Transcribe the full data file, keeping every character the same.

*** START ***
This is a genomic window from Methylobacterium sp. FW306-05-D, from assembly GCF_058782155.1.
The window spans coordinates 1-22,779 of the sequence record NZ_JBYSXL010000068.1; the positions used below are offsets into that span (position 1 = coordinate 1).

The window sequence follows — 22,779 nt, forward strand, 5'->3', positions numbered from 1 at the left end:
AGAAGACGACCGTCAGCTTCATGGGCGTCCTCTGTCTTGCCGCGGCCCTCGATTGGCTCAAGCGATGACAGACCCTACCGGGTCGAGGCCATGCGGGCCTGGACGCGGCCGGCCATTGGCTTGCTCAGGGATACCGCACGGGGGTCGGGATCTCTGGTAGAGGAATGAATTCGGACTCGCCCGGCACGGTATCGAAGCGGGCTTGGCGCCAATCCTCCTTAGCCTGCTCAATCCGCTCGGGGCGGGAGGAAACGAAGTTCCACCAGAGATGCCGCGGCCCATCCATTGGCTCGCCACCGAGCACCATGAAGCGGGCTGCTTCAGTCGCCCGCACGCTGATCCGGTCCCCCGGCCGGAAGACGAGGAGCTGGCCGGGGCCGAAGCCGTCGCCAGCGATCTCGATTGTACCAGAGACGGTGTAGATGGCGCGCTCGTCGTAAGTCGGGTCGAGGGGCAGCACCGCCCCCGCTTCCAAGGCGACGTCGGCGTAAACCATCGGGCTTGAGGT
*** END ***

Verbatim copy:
This is a genomic window from Methylobacterium sp. FW306-05-D, from assembly GCF_058782155.1.
The window spans coordinates 1-22,779 of the sequence record NZ_JBYSXL010000068.1; the positions used below are offsets into that span (position 1 = coordinate 1).

The window sequence follows — 22,779 nt, forward strand, 5'->3', positions numbered from 1 at the left end:
AGAAGACGACCGTCAGCTTCATGGGCGTCCTCTGTCTTGCCGCGGCCCTCGATTGGCTCAAGCGATGACAGACCCTACCGGGTCGAGGCCATGCGGGCCTGGACGCGGCCGGCCATTGGCTTGCTCAGGGATACCGCACGGGGGTCGGGATCTCTGGTAGAGGAATGAATTCGGACTCGCCCGGCACGGTATCGAAGCGGGCTTGGCGCCAATCCTCCTTAGCCTGCTCAATCCGCTCGGGGCGGGAGGAAACGAAGTTCCACCAGAGATGCCGCGGCCCATCCATTGGCTCGCCACCGAGCACCATGAAGCGGGCTGCTTCAGTCGCCCGCACGCTGATCCGGTCCCCCGGCCGGAAGACGAGGAGCTGGCCGGGGCCGAAGCCGTCGCCAGCGATCTCGATTGTACCAGAGACGGTGTAGATGGCGCGCTCGTCGTAAGTCGGGTCGAGGGGCAGCACCGCCCCCGCTTCCAAGGCGACGTCGGCGTAAACCATCGGGCTTGAGGT